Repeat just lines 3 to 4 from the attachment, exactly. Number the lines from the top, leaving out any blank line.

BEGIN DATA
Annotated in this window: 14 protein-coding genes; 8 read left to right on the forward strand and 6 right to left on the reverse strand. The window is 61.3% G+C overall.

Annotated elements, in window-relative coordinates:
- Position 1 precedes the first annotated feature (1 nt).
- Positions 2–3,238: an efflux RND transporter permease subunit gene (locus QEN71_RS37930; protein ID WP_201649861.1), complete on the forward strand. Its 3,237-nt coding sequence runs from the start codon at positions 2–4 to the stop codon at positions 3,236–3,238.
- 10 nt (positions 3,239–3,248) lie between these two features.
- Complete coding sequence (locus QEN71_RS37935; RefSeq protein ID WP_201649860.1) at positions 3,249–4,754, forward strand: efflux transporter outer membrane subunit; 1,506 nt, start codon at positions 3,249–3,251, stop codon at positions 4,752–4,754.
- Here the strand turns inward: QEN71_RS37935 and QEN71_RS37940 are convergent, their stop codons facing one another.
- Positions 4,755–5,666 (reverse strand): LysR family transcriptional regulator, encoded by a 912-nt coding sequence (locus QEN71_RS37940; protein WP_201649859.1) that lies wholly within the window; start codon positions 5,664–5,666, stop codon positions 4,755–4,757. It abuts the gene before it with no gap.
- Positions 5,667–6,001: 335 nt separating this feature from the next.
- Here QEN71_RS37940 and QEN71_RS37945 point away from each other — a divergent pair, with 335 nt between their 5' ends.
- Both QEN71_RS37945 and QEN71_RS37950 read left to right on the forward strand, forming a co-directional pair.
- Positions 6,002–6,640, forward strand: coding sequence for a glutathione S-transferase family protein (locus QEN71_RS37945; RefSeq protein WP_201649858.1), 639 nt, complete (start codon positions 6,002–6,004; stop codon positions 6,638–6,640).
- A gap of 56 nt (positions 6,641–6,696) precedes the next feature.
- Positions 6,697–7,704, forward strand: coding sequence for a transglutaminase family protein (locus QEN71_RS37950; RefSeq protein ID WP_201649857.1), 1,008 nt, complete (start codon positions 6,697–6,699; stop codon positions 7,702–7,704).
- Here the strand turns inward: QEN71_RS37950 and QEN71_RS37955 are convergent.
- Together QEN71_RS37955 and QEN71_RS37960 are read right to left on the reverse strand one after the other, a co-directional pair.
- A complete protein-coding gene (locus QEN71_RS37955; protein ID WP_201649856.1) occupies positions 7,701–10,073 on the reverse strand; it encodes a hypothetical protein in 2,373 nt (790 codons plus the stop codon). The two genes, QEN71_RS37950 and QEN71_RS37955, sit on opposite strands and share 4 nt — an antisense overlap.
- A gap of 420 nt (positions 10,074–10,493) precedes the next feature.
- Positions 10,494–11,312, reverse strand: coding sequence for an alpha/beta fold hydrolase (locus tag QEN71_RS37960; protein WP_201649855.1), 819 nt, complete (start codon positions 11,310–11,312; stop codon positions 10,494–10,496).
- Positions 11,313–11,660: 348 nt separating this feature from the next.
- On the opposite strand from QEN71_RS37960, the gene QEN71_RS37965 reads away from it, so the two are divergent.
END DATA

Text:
- Position 1 precedes the first annotated feature (1 nt).
- Positions 2–3,238: an efflux RND transporter permease subunit gene (locus QEN71_RS37930; protein ID WP_201649861.1), complete on the forward strand. Its 3,237-nt coding sequence runs from the start codon at positions 2–4 to the stop codon at positions 3,236–3,238.